Can a sci-fi novel make for a good book club book? We find out with The Left-Hand of Darkness by Ursula Le Guin. The novel is set on a planet called Winter where all the inhabitants are all of neutral gender. Much like Earth they are unaware of life in the universe beyond their own planet and so when an envoy from an interplanetary coalition arrives, one who identifies permanently as male, moreover, they feel threatened and mistrustful.
The book is known as a groundbreaking work of feminist science fiction, posing questions about sexuality, sexism and the organisation of society. It is also a long, immersive read, but what did Laura’s book club, mostly sci-fi newbies, make of it?
From fantasy dystopia to the real world, we also tackle Secondhand Time, Svetlana Alexievich’s history of life in Soviet and post-Soviet Russia. Consisting of a series of interviews conducted with a variety of people who lived through the collapse of the Soviet union, the author has since won a Nobel Prize for her work and inventing a new literary genre. It’s an emotionally challenging read on a difficult subject, but did Kate’s book club find it rewarding? Listen in to find out.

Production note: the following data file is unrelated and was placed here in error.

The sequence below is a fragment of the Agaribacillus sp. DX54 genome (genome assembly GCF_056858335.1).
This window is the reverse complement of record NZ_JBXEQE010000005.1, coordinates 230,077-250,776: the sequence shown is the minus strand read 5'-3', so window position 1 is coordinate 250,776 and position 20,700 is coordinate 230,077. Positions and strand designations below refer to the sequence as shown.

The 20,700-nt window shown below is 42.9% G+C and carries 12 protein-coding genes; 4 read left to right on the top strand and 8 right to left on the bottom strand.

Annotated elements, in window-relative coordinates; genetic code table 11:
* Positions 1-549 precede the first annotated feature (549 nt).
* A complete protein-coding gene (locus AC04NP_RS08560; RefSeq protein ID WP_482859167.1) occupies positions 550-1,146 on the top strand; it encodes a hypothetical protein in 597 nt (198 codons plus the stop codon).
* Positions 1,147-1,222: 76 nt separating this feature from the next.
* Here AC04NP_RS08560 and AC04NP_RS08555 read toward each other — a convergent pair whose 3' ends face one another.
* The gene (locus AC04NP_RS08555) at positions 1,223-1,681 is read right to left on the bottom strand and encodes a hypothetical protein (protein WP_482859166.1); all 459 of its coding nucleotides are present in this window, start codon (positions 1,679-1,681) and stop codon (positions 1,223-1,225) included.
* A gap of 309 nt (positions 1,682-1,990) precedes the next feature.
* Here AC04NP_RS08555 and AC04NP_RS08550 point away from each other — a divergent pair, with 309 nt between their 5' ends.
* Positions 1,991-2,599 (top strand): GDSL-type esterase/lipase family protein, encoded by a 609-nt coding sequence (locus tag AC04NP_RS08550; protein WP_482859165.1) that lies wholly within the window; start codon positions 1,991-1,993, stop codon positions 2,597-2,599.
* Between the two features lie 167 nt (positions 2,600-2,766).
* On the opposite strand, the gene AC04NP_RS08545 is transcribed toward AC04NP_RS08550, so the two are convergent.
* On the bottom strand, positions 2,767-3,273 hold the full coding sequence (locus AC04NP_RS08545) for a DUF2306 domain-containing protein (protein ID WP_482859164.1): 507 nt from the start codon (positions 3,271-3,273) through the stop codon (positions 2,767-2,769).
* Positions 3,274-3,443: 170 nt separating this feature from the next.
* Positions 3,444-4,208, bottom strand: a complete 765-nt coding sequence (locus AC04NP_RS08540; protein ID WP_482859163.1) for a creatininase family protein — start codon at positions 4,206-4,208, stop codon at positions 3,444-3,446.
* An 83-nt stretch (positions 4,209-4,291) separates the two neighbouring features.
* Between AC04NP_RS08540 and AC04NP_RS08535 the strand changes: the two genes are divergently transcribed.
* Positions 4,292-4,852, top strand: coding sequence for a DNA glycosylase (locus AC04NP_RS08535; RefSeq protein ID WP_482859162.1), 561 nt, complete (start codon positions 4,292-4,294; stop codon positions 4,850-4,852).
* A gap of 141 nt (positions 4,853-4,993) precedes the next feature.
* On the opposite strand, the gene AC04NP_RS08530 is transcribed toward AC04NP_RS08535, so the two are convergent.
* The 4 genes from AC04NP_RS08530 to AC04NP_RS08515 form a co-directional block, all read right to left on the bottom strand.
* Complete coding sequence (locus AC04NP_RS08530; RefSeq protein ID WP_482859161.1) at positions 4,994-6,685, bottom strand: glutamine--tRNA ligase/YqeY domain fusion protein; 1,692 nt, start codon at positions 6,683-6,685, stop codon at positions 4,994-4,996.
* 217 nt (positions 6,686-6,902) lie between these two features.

For our regular book club interview 88-year old Anne Thompson about tells us about her favourite literary discoveries thanks to her book club.
After the discussion keep listening as we recommend books for your book club based on The Left-Hand of Darkness and Secondhand Time.
- The City and the City by China Mieville
- Kiln People by David Brin
- Prince of Thorns, King of Thorns, Emperor of Thorns by Mark Lawrence
- Hyperion by Dan Simmons
- The Earthsea Quartet: Wizard of Earthsea, The Tombs of Atman, The Farthest Shore, Tehanu by Ursula Le Guin
- Chernobyl Prayer by Svetlana Alexievich
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